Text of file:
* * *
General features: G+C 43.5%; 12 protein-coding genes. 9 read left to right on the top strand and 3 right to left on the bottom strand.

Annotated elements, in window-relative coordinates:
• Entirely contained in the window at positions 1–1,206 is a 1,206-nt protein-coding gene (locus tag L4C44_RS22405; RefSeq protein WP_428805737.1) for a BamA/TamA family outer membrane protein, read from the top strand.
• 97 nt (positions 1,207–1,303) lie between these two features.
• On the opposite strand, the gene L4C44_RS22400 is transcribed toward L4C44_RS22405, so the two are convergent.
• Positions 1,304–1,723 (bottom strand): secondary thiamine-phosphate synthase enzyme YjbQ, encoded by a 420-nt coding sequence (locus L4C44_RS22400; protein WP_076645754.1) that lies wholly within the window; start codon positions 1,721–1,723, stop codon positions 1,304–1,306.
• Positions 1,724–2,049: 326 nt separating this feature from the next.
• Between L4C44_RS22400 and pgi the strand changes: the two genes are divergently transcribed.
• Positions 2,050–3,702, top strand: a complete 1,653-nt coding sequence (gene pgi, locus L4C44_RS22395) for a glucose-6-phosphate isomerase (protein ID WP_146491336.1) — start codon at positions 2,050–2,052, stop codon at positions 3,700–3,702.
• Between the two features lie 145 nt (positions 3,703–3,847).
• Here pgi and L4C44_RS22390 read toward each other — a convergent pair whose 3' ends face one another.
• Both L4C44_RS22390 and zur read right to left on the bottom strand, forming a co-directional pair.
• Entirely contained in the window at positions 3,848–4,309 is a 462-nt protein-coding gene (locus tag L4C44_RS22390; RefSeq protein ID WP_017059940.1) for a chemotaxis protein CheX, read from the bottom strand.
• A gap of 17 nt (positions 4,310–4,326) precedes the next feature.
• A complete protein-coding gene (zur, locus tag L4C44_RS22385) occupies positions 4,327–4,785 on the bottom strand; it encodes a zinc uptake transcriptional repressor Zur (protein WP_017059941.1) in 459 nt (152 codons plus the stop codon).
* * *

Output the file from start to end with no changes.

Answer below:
General features: G+C 43.5%; 12 protein-coding genes. 9 read left to right on the top strand and 3 right to left on the bottom strand.

Annotated elements, in window-relative coordinates:
• Entirely contained in the window at positions 1–1,206 is a 1,206-nt protein-coding gene (locus tag L4C44_RS22405; RefSeq protein WP_428805737.1) for a BamA/TamA family outer membrane protein, read from the top strand.
• 97 nt (positions 1,207–1,303) lie between these two features.
• On the opposite strand, the gene L4C44_RS22400 is transcribed toward L4C44_RS22405, so the two are convergent.
• Positions 1,304–1,723 (bottom strand): secondary thiamine-phosphate synthase enzyme YjbQ, encoded by a 420-nt coding sequence (locus L4C44_RS22400; protein WP_076645754.1) that lies wholly within the window; start codon positions 1,721–1,723, stop codon positions 1,304–1,306.
• Positions 1,724–2,049: 326 nt separating this feature from the next.
• Between L4C44_RS22400 and pgi the strand changes: the two genes are divergently transcribed.
• Positions 2,050–3,702, top strand: a complete 1,653-nt coding sequence (gene pgi, locus L4C44_RS22395) for a glucose-6-phosphate isomerase (protein ID WP_146491336.1) — start codon at positions 2,050–2,052, stop codon at positions 3,700–3,702.
• Between the two features lie 145 nt (positions 3,703–3,847).
• Here pgi and L4C44_RS22390 read toward each other — a convergent pair whose 3' ends face one another.
• Both L4C44_RS22390 and zur read right to left on the bottom strand, forming a co-directional pair.
• Entirely contained in the window at positions 3,848–4,309 is a 462-nt protein-coding gene (locus tag L4C44_RS22390; RefSeq protein ID WP_017059940.1) for a chemotaxis protein CheX, read from the bottom strand.
• A gap of 17 nt (positions 4,310–4,326) precedes the next feature.
• A complete protein-coding gene (zur, locus tag L4C44_RS22385) occupies positions 4,327–4,785 on the bottom strand; it encodes a zinc uptake transcriptional repressor Zur (protein WP_017059941.1) in 459 nt (152 codons plus the stop codon).